“The timber growing in these forests has an increased radioactive nuclides content only in its surface layers, mostly in the bark. This bark can be stripped using domestically-made mobile bark-stripping systems,” Alexander Kovalevich, director of the Forest Institute at the Belarusian Academy of Sciences was quoted as saying by the Belta state news agency.
Kovalevich said timber could be safely procured in forests with a radiation contamination level of up to 40 curies per square km.
Modern machinery will shield workers from radiation, he argued. “At present, about 27 percent of timber is procured with the use of harvesters and this share will rise to 70 percent by 2015. A driver working in the cabin of this vehicle is fully protected from the viewpoint of radiation safety,” he said.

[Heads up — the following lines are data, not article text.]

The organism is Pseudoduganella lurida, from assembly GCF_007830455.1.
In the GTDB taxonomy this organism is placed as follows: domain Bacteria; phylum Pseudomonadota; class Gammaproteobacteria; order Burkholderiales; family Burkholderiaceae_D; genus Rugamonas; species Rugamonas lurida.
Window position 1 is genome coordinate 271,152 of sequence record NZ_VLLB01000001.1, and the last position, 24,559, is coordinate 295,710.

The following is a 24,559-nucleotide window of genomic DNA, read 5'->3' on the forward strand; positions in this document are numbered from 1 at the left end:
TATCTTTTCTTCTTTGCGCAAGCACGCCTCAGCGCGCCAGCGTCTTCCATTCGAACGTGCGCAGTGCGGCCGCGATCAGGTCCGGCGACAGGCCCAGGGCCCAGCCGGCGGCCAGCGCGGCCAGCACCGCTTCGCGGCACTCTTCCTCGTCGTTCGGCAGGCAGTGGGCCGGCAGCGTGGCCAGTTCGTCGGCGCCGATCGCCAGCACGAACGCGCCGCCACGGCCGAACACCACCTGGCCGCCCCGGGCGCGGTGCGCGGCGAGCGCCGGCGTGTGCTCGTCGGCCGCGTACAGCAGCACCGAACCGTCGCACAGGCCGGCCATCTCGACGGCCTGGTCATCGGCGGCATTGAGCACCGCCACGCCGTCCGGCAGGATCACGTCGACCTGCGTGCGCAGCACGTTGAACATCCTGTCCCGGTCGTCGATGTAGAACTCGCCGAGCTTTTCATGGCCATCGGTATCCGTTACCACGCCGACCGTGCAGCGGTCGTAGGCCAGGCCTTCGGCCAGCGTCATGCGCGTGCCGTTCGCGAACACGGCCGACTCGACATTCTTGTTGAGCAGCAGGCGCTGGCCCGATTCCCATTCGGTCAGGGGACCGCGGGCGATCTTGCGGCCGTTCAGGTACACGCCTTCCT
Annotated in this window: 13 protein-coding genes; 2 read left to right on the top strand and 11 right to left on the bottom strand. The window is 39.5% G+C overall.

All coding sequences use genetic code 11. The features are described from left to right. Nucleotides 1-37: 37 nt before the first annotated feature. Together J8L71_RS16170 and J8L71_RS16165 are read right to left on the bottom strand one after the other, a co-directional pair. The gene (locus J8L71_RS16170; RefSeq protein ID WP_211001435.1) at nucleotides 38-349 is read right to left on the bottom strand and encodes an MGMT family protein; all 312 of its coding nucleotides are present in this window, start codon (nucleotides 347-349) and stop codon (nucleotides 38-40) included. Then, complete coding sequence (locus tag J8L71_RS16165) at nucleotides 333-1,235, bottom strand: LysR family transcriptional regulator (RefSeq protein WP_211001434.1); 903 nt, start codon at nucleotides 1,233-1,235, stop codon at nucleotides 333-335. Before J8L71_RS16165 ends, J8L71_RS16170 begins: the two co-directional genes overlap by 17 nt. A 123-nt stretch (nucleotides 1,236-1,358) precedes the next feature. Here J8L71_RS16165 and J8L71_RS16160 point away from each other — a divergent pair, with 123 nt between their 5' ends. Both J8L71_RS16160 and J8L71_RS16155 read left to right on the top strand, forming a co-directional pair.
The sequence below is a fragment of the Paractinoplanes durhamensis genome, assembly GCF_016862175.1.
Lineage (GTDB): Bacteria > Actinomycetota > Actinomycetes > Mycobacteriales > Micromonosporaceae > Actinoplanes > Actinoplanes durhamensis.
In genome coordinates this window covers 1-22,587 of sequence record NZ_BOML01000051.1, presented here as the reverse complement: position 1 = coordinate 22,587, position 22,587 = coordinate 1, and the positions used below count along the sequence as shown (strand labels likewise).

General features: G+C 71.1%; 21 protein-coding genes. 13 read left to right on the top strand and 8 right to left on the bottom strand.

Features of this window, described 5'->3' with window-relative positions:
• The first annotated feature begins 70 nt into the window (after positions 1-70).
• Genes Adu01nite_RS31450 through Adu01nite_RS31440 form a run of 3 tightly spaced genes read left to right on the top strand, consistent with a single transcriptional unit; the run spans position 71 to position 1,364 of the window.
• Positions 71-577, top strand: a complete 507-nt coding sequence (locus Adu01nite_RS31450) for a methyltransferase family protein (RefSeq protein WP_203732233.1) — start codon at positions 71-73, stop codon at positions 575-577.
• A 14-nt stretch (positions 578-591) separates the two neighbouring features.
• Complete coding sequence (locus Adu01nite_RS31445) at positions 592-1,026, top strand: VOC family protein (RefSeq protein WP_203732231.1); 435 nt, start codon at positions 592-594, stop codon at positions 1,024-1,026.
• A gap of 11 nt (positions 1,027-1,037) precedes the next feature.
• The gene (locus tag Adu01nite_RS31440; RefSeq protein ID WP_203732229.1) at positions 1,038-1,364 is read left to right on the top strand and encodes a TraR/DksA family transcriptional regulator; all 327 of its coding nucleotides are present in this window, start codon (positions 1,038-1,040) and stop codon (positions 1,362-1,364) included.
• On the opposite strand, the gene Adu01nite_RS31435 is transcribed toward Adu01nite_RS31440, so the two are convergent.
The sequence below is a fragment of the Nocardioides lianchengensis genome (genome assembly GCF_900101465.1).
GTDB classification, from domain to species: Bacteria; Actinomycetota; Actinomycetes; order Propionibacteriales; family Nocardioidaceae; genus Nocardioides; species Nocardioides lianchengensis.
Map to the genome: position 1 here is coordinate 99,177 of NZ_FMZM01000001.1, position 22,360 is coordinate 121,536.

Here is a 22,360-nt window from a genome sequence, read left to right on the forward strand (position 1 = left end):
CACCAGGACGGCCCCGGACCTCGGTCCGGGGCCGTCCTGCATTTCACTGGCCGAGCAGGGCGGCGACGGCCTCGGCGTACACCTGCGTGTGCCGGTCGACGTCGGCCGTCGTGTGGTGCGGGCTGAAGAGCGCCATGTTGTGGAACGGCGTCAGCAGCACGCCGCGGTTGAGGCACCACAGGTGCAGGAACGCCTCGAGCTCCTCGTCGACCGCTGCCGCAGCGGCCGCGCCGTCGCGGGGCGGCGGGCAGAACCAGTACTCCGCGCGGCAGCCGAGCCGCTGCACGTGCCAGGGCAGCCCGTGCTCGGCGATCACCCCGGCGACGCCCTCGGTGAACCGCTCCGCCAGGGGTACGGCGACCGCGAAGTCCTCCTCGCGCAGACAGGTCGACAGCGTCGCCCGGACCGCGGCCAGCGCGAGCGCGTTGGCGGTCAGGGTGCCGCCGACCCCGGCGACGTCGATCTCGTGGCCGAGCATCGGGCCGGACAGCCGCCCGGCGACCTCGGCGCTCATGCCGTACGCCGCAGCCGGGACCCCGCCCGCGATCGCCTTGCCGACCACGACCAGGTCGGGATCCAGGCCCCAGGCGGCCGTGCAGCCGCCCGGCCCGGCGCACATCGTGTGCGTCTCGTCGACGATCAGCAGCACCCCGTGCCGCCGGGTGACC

“Annually, we would be able to get several million cubic meters of environmentally-safe timber in these areas, which could be used in the furniture-producing and other industries,” the scientist said.
On April 26, 1986, the worst nuclear accident in history occurred in the Soviet Union when reactor No. 4 at the Chernobyl nuclear power plant exploded.
Vast areas, mainly in the three then-Soviet republics of Ukraine, Belarus and Russia, were contaminated by the fallout from the critical nuclear meltdown. Some 200,000 people were relocated after the accident.